Read this tip to make your life smarter, better, faster and wiser. LifeTips is the place to go when you need to know about Keeping Health Saving Accounts and other Health Insurance topics.
Opening a health savings account (HSA) is very similar to opening any other bank account. You can probably open a health savings account at your existing bank or credit union. Health savings accounts are also available through insurance companies and other approved companies as well as through many employers. As with any other banking service, do some homework before deciding where to open your account. There should not be opening fees associated with opening a HSA, but there may be other service fees associated with maintaining the account similar to those with checking accounts and savings accounts. The interest paid on the account will vary from institution to institution, sometimes considerably. Finally, some institutions may offer greater conveniences linked to your HSA such as debit cards that allow you to pay for medical expenses at the point of purchase. That way you will not have the hassle of submitting receipts. If you open your HSA through your employer, your contributions will be made on a pre-tax basis directly through paycheck deductions. If you are opening an HSA on your own, you will need to keep all documentation of contributions made during the calendar year so you can claim them as a direct deduction to your gross income when you prepare your income taxes.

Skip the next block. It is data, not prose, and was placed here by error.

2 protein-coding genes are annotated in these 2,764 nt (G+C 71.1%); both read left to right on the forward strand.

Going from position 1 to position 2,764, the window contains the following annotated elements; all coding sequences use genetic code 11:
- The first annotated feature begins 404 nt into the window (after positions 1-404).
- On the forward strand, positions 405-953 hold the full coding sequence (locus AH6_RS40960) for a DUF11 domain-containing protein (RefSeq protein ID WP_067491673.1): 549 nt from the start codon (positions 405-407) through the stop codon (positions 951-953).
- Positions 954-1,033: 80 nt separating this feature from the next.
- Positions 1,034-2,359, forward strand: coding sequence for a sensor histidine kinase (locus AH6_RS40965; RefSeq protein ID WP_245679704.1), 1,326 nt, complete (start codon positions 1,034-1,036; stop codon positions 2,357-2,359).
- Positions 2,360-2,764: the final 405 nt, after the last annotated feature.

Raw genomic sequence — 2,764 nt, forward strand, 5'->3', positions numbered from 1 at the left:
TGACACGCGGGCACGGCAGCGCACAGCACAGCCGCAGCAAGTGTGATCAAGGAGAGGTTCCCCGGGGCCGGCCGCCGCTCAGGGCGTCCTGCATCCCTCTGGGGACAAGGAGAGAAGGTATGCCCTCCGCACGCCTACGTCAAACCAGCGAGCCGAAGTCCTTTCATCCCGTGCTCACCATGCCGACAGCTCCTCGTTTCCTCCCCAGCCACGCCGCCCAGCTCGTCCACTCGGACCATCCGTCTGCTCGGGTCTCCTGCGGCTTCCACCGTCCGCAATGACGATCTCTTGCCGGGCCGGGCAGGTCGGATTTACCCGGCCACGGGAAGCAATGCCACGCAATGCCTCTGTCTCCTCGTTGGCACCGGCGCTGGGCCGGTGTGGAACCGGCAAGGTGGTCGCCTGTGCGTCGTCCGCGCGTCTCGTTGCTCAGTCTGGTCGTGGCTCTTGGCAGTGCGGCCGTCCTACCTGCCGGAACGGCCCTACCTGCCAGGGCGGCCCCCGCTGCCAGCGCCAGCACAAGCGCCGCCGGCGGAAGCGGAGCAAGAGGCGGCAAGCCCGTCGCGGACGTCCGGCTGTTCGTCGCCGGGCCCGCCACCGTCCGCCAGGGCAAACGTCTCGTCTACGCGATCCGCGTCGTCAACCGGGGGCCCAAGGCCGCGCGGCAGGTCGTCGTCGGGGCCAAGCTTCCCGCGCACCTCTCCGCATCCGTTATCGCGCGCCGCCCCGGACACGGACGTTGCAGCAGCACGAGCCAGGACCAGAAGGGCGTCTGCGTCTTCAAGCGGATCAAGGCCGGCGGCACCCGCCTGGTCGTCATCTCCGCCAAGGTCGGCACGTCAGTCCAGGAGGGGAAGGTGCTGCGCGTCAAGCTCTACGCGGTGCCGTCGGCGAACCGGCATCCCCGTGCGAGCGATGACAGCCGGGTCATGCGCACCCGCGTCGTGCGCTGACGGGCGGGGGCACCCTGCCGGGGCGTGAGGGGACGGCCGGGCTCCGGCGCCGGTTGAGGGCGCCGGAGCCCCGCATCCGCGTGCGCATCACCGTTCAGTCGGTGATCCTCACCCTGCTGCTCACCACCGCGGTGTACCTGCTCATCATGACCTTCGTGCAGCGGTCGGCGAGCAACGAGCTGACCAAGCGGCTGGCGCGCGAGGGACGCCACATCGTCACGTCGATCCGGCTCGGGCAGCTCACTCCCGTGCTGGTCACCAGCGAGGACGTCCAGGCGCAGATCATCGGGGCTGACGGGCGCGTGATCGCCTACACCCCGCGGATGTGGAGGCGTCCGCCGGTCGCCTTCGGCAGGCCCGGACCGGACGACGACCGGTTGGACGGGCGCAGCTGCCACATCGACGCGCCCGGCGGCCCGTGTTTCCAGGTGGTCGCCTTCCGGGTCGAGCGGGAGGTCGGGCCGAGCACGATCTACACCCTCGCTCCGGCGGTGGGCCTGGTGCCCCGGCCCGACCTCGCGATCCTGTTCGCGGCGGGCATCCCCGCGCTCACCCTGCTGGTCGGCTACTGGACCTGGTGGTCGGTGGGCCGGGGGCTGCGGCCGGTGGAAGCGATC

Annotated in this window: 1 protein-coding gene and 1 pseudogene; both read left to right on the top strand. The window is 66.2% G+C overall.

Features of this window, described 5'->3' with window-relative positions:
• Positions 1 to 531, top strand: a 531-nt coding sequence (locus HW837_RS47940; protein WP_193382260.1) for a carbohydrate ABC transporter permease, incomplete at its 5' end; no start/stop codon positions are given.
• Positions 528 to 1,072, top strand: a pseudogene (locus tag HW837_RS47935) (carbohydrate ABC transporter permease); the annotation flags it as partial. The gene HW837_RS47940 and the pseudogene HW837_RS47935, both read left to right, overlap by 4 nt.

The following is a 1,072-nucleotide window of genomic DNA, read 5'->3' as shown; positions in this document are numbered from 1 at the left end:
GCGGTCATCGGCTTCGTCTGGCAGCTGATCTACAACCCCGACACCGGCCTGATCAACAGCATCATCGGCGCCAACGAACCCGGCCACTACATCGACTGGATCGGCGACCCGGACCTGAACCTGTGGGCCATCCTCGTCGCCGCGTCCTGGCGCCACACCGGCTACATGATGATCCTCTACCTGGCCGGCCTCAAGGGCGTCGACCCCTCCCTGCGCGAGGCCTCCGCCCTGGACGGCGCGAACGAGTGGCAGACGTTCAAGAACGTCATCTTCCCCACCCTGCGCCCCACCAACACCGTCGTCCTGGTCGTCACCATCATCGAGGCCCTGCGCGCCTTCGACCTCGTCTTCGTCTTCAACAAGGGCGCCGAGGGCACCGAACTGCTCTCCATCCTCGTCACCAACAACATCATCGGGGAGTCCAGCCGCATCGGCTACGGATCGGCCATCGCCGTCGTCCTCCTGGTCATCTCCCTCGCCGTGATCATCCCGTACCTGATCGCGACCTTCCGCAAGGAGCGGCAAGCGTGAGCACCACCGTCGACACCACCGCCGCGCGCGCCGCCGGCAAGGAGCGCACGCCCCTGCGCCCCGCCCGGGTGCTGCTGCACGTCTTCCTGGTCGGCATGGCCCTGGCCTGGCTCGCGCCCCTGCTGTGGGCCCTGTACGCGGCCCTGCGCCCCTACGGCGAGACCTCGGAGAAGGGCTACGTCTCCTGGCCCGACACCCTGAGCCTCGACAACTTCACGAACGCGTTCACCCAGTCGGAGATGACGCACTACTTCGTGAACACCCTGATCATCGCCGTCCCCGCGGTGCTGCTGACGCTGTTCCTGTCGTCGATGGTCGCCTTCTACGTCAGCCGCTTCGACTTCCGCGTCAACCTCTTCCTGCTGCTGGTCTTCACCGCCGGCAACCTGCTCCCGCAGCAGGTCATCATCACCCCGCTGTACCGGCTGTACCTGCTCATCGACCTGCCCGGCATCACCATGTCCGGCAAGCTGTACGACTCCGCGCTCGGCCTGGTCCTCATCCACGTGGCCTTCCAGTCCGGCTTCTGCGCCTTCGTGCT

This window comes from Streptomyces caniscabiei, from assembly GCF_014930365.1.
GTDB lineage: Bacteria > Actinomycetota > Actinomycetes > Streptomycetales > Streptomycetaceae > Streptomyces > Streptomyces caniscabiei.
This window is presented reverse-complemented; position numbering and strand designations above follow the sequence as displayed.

As of January 2007, most banks and credit unions still DO NOT Offer HSAs. If your total fees are more then $25 per year, keep looking because fees are dropping. Also, don't be focused on high interest rates, its the fees that will have a greater impact on the future value of the account.
EVERY bank should offer a Free Debit card with your HSA. If they don't, keep looking!
You NEVER have to submit receipts to get reimbursed with HSA plans regardless if you use a debit card or cash. However, you do have to save your receipts if you get audited.
Having contributions made on a pre-tax basis has nothing to do with setting up your HSA through your employer. What you need to setup for max pre-tax savings is to run your contributions through your employer's section 125 plan. If your company doesn't have a 125 plan, you are only losing 7.65% (FICA/SS)on those contributions. You will still get an adjustment on your Federal and State Taxes when you complete your return. Finally, I would avoid using the HSA that comes with your healthplan. It typically contains high fees and can be a problem when you switch carriers the next year!
|Jennifer Mathes, Ph.D.|